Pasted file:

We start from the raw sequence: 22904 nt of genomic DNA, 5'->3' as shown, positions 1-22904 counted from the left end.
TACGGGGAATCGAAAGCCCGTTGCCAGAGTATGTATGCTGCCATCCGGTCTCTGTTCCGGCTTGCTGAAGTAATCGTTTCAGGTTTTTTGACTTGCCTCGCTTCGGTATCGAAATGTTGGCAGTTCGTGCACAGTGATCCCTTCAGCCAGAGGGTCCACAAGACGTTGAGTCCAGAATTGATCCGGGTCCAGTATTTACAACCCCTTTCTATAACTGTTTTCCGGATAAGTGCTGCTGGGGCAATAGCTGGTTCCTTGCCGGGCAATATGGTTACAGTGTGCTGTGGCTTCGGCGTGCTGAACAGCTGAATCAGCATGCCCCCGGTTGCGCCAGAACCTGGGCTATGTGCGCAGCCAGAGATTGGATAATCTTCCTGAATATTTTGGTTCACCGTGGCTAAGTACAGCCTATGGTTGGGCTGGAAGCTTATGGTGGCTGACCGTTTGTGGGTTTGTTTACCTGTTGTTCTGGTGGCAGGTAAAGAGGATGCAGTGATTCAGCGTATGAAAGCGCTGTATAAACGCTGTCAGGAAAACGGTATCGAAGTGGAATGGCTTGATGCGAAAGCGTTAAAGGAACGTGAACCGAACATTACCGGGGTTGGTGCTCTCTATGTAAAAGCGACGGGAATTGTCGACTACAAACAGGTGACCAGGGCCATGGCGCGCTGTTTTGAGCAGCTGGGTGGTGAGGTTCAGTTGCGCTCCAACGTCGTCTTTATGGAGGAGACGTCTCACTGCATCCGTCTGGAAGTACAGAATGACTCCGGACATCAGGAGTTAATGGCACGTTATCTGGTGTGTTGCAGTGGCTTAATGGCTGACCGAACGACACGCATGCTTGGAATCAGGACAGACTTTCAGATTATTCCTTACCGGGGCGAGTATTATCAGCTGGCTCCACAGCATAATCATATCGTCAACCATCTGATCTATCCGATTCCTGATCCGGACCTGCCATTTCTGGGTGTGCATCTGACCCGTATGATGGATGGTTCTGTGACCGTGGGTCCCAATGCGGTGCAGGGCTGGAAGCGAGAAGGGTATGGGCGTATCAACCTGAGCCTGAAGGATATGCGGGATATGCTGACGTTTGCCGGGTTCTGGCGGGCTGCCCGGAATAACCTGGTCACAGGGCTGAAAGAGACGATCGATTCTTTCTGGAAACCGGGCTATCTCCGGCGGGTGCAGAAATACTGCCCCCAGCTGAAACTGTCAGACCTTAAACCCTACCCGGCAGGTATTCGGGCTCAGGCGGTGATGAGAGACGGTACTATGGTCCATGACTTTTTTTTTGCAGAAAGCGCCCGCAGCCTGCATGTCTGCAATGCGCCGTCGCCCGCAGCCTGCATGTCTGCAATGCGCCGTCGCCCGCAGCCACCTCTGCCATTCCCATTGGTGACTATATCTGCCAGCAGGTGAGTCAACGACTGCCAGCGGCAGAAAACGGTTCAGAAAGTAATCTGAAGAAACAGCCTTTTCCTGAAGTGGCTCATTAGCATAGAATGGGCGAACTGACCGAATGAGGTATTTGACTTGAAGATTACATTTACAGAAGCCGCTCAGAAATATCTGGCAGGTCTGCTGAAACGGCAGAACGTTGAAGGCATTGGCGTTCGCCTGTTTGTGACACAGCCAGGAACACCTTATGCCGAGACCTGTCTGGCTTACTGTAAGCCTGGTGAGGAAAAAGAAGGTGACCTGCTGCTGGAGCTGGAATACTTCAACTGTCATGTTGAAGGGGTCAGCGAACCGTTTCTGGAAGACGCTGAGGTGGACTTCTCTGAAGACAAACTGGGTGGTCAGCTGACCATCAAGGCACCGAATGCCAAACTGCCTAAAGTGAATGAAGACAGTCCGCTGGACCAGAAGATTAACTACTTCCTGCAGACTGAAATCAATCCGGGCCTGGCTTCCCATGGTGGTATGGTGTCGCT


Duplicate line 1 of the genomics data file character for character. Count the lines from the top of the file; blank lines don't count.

We start from the raw sequence: 22904 nt of genomic DNA, 5'->3' as shown, positions 1-22904 counted from the left end.